1976, the first experimental attempt to restore red wolves to their natural
habitat came with the release of several individuals onto a 5,000-acre
Island located within the Cape Romain National Wildlife Refuge in South
Carolina. 1977 saw the total captive count of wolves at 35.
By 1980, the red wolf was considered extinct in the wild. In
1987 came the first mainland release of the species, this time at
the Alligator River National Wildlife Refuge in North Carolina. The
wolves had reproduced there by the next year, giving rise to the first
wild-born wolves of the recovery program. In the summer of 1989,
a second release was made at the refuge to aid reproduction. Because
of the refuge's small size, fears arose that it would be unlikely to be
able to support any more than perhaps two dozen red wolves. By the
mid- 1990s however, there were over 50 wolves inhabiting the refuge, at
least 37 of which were wild born. In 1993, the nearby Pocosin Lake
National Wildlife Refuge was added to the reintroduction program, and two
red wolf families were released there. Releases have also been made
on protected islands in Mississippi, Florida, and North Carolina.
The Great Smoky
Mountains National Park in Tennessee has recently been chosen for red wolf
reintroduction. A number of captive-born adults were released into
the 500,000 acre park in 1991. Since then, these wolves have reproduced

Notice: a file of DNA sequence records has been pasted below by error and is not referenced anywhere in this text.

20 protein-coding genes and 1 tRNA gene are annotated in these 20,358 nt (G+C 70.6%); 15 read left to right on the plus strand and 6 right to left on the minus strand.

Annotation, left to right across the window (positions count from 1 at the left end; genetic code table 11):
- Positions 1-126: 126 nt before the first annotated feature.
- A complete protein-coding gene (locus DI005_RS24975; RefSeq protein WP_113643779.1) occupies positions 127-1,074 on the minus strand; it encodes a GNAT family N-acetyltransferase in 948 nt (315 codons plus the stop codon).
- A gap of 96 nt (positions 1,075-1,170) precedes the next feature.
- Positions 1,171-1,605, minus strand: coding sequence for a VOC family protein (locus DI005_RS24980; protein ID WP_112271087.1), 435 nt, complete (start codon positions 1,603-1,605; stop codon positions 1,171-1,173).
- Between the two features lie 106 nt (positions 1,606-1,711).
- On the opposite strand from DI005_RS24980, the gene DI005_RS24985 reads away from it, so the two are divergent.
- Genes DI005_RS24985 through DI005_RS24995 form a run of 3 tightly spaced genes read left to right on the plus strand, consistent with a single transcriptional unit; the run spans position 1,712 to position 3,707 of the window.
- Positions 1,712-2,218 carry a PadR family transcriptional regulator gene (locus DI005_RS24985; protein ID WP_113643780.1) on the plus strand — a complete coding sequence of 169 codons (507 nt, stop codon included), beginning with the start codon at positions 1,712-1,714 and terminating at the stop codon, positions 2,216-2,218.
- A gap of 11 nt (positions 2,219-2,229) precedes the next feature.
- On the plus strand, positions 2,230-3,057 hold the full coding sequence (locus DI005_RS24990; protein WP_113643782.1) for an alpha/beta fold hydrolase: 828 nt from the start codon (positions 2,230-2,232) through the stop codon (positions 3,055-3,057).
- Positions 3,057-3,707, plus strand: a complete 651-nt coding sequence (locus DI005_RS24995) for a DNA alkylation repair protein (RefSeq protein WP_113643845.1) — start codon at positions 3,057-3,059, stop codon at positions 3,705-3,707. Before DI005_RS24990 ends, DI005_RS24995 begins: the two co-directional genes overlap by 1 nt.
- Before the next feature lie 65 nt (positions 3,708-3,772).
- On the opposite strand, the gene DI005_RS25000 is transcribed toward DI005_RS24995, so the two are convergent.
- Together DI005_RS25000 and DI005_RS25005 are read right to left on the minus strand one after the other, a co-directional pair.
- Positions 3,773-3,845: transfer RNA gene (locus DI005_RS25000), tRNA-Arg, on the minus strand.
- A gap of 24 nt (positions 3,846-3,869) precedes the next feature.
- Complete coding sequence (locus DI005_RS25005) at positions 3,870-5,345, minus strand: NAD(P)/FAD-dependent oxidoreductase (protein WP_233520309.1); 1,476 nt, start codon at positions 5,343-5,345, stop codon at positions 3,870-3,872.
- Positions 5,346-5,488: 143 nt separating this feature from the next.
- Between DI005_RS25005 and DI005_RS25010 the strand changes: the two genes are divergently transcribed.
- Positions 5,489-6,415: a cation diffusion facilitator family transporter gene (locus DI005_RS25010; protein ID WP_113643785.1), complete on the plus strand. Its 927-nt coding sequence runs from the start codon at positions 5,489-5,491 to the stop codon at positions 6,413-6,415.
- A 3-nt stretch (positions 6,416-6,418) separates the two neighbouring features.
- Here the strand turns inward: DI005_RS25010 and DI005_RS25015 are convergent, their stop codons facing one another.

successfully, and as was hoped, wolves born at the park have proved rather
wary of contact with humans. If all goes well, the park is estimated
to be capable of supporting 50-75 red wolves. One of the most pressing
issues surrounding the red wolf is the hybridization factor.
For aid in conservation and legal purposes, the red wolf is most often
considered as a pure species. However, the final verdict on
whether the red wolf of today is a true species, a grey wolf/coyote
hybrid, or was a true species that long ago lost its
genetic uniqueness due to interbreeding with coyotes, is far from settled.
Whether or not the red wolf is a species or hybrid
issue which can seriously impact the protection it receives under the
Species Act. This law states that only animals which can be classified
as true species
are eligible for protection. A genetic
study performed in 1992 was unable to find any significant differences
between red wolves and known grey wolf/coyote hybrids. However, it
has been pointed out that there exists the possibility that these preliminary
findings could be erroneous, so the status of the red wolf as a genuine
for the moment, stands.